The National Guard has set up a treatment center at the San Mateo County Event Center in case of an onslaught of COVID-19 patients. The number of cases in the Bay Area has been significantly lower than those in New York, where (pictured here) Samaritian’s Purse setup beds in 14 tents in Central Park. (Courtesy photo)

National Guard sets up hospital beds at San Mateo County Event Center

The triage center is intended as backup if COVID-19 cases surge in the coming weeks

In a cavernous room at the San Mateo County Event Center, 250 hospital beds lie waiting for an emergency that county officials hope will never come.

County officials showed off the new treatment center for the novel coronavirus pandemic to reporters on Wednesday. The narrow beds inside have been placed 6 feet apart, with spare linens and pillows and bags of supplies, to take on potential overflow from hospitals or people who can’t go home for fear of exposing an elderly parent to the deadly virus.

The triage center was constructed with the assistance of the California Air National Guard. It is the fourth site statewide where they’ve established such a treatment center after setting them up in Santa Clara County, Los Angeles, and Coachella.

The next will be in Contra Costa County, where the National Guard was doing a site survey on Wednesday. The National Guard has also been deployed by Gov. Gavin Newsom to assist in food banks and other medical capacity, according to Lt. Col. Shane Patty.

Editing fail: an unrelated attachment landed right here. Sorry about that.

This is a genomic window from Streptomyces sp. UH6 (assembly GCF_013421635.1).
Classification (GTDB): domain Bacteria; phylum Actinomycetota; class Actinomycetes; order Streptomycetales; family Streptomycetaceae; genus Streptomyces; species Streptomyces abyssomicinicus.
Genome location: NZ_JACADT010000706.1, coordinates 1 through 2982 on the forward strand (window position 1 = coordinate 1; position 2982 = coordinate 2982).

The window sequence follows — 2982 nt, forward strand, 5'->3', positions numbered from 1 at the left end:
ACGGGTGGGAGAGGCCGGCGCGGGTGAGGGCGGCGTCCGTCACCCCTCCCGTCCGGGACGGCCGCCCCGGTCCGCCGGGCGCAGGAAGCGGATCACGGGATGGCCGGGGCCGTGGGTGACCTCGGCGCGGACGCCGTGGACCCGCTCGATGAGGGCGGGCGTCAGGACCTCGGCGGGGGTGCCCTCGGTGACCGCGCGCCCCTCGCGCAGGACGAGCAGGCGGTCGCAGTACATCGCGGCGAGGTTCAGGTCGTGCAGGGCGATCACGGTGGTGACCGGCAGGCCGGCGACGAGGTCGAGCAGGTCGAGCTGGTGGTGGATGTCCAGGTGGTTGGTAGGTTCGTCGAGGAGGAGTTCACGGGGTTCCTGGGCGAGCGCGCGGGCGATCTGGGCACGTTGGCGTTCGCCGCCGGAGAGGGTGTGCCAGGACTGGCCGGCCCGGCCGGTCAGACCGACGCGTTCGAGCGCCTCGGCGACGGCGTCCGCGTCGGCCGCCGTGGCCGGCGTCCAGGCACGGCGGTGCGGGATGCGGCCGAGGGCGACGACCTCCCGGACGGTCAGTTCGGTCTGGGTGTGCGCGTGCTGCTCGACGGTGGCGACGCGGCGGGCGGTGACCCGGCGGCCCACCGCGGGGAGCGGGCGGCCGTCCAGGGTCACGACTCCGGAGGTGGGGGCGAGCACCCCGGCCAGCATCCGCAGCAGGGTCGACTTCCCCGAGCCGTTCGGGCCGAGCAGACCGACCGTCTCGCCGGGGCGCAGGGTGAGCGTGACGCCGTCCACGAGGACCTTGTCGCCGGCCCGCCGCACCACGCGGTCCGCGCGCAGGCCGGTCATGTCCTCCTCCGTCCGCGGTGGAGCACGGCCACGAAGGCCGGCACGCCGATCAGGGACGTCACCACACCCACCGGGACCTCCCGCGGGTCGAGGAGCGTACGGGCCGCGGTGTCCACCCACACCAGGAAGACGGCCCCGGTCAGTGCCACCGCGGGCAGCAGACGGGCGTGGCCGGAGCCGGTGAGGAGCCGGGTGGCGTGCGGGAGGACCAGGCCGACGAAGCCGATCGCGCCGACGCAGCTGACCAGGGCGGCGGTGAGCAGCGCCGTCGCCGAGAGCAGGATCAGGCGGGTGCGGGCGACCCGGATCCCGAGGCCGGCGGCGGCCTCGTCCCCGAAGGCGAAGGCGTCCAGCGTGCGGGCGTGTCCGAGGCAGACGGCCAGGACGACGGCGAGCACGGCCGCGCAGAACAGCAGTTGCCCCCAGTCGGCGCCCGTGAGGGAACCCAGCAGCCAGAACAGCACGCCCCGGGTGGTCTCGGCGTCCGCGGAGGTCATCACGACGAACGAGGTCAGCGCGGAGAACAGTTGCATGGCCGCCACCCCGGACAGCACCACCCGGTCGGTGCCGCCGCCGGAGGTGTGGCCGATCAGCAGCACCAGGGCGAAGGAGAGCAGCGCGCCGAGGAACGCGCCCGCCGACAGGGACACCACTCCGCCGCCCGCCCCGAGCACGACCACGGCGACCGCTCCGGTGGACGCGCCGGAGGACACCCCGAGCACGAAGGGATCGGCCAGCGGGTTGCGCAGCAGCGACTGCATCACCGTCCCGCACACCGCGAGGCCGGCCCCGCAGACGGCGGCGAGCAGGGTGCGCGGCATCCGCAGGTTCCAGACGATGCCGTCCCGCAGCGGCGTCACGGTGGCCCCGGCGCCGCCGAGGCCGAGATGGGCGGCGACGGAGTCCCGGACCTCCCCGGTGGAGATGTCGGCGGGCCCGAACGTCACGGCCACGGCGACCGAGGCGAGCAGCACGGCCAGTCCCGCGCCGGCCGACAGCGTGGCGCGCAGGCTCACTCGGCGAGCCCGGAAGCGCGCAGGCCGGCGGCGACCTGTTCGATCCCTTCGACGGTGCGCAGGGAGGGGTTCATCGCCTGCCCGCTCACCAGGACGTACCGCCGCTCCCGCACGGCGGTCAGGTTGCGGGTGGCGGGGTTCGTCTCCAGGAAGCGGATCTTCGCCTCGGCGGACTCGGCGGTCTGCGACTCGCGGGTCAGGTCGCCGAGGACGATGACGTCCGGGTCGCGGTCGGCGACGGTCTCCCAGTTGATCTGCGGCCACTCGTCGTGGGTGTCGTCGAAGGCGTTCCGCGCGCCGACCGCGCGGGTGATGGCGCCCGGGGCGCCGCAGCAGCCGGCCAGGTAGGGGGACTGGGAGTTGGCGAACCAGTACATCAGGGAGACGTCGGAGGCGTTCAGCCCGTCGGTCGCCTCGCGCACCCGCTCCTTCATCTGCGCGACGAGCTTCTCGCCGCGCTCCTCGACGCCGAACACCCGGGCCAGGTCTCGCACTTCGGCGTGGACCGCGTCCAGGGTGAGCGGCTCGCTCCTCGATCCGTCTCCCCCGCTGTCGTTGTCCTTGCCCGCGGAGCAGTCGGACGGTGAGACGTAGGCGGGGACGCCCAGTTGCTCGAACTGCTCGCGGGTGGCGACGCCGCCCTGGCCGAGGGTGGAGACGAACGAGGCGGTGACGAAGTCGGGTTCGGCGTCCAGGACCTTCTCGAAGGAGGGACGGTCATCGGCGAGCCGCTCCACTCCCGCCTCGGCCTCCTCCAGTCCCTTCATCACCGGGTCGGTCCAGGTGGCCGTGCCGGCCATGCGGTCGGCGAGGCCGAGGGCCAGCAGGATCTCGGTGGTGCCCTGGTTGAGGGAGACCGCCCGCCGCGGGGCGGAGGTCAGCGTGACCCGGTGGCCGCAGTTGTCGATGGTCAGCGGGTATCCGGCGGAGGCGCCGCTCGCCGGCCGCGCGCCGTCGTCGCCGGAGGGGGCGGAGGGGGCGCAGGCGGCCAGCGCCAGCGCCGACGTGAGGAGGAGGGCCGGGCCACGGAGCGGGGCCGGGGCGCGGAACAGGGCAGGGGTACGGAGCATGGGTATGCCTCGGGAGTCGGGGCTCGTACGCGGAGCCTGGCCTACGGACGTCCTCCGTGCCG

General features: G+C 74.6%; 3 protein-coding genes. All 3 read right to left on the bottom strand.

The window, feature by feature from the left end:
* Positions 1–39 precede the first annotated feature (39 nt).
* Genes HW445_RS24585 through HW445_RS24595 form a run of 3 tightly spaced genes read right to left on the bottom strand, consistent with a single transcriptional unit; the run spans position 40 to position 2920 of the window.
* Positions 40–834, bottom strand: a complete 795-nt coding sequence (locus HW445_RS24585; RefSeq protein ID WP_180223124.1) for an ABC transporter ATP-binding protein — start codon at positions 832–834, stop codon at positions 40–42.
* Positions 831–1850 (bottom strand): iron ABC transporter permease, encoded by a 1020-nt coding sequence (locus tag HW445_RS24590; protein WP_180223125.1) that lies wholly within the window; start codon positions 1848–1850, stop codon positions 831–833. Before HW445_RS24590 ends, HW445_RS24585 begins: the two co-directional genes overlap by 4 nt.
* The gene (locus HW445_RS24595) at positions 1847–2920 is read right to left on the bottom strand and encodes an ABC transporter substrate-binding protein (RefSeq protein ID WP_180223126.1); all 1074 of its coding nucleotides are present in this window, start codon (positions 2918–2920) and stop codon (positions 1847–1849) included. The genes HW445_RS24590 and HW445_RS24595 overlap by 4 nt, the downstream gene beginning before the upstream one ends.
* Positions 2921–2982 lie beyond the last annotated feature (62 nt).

“We are 100 percent committed to supporting the citizens of California,” Patty said.

The big challenge in getting the site up and running, if necessary, will be finding staff, said Travis Kusman, San Mateo County director of emergency medical services.

He said that how many staff might be necessary depends on need and the condition of the patients that are taken in there. No one accepted at the site will require a ventilator since it is not equipped for intensive care patients, so they would stay at hospitals while patients who are less sick would be housed at the event center.

Still, because it would need around-the-clock staffing, the facility would need substantial staff and volunteers to operate effectively.

But if residents of the county and region continue to follow social distancing guidelines, Kusman said the facility may never need to open.

“We’re hopeful this facility will never have to be used,” Kusman said.

The county is building a roster of volunteers and raising money for its response. Anyone interested in volunteering or donating can do so at smcgov.org.

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